Transforming Urban Travel with Micromobility
The pandemic has caused many in urban areas to seek alternatives to public transport. But thanks to a revolution in battery and travel technologies in recent years, there are a wide range of micromobility options to choose from. We look at some of those being embraced by urban commuters
One of the many side-effects of the coronavirus has been an uptick in alternative travel methods, as car-less urban commuters seek new ways to get round their cities that don’t require using packed or restricted public transport.
For many, the humble bicycle has risen again, but for others the choices are more technology-enhanced, particularly given the plethora of new options that have emerged as a result of advances in battery technology over the past few years.
Here’s a selection of the micromobility transport types seeing an uptick amid the coronavirus pandemic.
E-scooters see adoption surge
E-scooters have become particularly popular in many parts of the world, due to their ease of use and compact design, which have made them ideal for bicycle-shy urban commuters that have only limited storage space in their city homes.
This has been supported by a host of companies offering dockless rental services for the vehicles, with Lime among the leaders in this space with Lime-S. Available in 100 cities around the world, these e-scooters are located and unlocked via a supporting app.
Image courtesy of Lime
Bird is another key player in the rental e-scooter space, operating in over 100 cities across Europe, North America and the Middle East. The company has also made considerable efforts to ease some of the issues plaguing micromobility, including through the launch of an app to help drivers remain in the correct lane, and with in-app incentives to encourage users to park their scooters appropriately.
Image courtesy of Bird
However, in some markets, legislation remains a barrier. In the UK, for example, rental e-scooters were, up until the end of June, illegal, whilst privately owned e-scooters could not be driven on public pavements or roads.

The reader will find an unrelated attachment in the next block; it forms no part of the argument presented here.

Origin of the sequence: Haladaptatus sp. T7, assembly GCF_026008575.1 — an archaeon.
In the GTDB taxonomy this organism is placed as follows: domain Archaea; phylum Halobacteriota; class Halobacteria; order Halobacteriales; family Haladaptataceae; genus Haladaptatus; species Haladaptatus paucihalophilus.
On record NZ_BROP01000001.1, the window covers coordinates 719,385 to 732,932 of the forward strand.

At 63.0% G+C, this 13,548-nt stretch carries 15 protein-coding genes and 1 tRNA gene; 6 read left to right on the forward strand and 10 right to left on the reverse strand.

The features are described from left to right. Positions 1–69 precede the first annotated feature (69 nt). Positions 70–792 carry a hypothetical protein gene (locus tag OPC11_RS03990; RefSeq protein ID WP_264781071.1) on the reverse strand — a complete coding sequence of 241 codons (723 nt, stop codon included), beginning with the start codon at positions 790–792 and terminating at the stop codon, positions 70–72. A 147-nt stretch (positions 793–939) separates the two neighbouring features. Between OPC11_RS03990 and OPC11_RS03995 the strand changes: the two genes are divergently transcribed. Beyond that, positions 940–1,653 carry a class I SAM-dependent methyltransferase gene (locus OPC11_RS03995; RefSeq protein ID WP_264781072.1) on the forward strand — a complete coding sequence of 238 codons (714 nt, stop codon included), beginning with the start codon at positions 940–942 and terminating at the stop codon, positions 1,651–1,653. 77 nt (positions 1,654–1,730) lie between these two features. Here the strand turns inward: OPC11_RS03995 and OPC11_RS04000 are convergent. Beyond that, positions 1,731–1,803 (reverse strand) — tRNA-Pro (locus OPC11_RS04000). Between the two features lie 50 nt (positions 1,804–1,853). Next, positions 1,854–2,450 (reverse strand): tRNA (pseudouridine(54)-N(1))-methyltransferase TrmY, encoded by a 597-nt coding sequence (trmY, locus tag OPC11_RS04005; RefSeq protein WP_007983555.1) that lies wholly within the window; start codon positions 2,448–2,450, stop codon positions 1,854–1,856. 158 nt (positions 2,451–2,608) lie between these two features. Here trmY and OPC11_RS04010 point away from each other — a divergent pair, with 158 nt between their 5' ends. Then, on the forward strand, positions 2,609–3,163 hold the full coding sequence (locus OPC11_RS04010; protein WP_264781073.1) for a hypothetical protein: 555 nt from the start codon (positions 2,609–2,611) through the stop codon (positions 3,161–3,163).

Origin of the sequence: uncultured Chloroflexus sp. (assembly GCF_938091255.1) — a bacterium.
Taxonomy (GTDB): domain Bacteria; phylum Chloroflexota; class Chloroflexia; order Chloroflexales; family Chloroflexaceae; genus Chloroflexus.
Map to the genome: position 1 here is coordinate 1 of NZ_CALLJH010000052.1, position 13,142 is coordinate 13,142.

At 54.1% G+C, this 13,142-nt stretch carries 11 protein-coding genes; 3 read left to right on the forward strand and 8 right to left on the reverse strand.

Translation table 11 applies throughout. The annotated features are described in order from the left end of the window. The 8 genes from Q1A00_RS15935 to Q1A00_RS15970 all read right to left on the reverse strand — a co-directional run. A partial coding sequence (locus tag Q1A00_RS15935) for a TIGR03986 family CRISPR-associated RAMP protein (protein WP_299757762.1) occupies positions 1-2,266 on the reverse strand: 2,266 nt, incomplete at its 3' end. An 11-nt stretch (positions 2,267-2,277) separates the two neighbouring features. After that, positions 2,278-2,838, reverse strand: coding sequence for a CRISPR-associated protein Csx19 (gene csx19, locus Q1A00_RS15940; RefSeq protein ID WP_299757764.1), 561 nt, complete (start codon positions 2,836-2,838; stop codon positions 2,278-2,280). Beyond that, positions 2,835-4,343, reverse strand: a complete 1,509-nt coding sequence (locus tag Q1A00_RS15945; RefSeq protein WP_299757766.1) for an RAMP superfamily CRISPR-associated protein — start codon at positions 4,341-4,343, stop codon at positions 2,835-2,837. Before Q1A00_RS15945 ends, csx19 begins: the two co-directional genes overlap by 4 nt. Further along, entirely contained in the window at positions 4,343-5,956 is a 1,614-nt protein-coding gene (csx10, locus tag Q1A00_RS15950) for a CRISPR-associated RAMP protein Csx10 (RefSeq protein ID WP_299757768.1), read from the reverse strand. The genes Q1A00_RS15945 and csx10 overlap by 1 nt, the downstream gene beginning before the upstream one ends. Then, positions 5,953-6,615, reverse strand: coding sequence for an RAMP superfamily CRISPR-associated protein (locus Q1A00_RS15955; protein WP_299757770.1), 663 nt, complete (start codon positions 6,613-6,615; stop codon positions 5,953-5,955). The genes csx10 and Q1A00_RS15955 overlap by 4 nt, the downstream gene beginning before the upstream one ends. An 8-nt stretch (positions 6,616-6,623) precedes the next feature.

Amid widespread flouting of this law, the UK government announced road trials of rented e-scooters would be legal from 4 July, although riders will initially need a full or provisional driver’s licence.
Image courtesy of Tier Mobility
A host of micromobility firms have readied themselves to jump on the market when trials begin, with Tier Mobility having moved more than 1,000 e-scooters into a UK warehouse in readiness for the law change.
Electric mopeds draw attention
While much of the e-scooter market focuses around compact, nippy vehicles, larger alternatives are also emerging, with a form closer to mopeds and motorbikes.
Offered through a similar dockless rental system to their e-scooter counterparts, these vehicles are sturdier and can often support two riders at once. While there are fewer players in this space, it is still attracting considerable investor attention, with US-based startup Revel raising $27.6m in a recent Series A round.
Image courtesy of Revel
Key players in the e-scooter space are also diversifying into e-mopeds. Most notable here is Bird, which acquired US e-moped startup Scoot. These are available in Austin, Texas as an option on the Bird app, with a further rollout planned for the future.
Image courtesy of Bird
But given the need for a full driver’s license to ride such vehicles, some companies are leaning towards more ownership-focused models, such as UK-based Otto, which provides its electric mopeds primarily through a rent-to-own model.
Image courtesy of Otto
Drivers can begin riding Otto bikes for £79 a week, including insurance, in a format that targets would-be Uber Eats and Deliveroo drivers as it includes food delivery coverage.
Dockless bikes remain a leader
While mopeds and scooters are gaining ground in the urban micromobility space, rental bikes are still a leading option, having evolved from a nascent market to a key urban presence in just a few years.
Many are offered through docked systems, where users pick up and drop off the electric bikes from designated docking spaces throughout cities. Alongside established setups, a number of startups are making movements in this area, including Tembici, which owns 80% of the Latin American micromobility market share, and which recently raised $47m in Series B funding.
Image courtesy of Tembici
Dockless bikes have also become increasingly popular, offering lower barriers to expansion to new cities, and fewer limitations for users on where to pick up and drop off their bikes.
But dockless bikes and e-bikes have faced serious challenges, clashing with city regulators over cluttering on streets, and vandalism. Uber-owned JUMP, for example, was forced to pull its e-bike operations in Atlanta and San Diego over regulatory issues. Uber has also sold its European JUMP business to Lime, prompting reports of thousands of the iconic red bikes being scrapped.
Some companies have also found ways to adapt their e-bikes in response to the coronavirus crisis, such as US-based Wheels, which normally offers pedal-less e-bikes on an on-demand rental basis. However, it was forced to stop this service over fears that the vehicles could aid transmission of the coronavirus – a challenge many micromobility companies have faced.
The solution was to launch an adapted bike featuring handlebars coated with a NanoSeptic surface, which is designed to kill the virus on contact.
Image courtesy of Wheels
Wheels is offering these e-bikes on a weekly or monthly rental or ownership basis, with a week costing $29.99.
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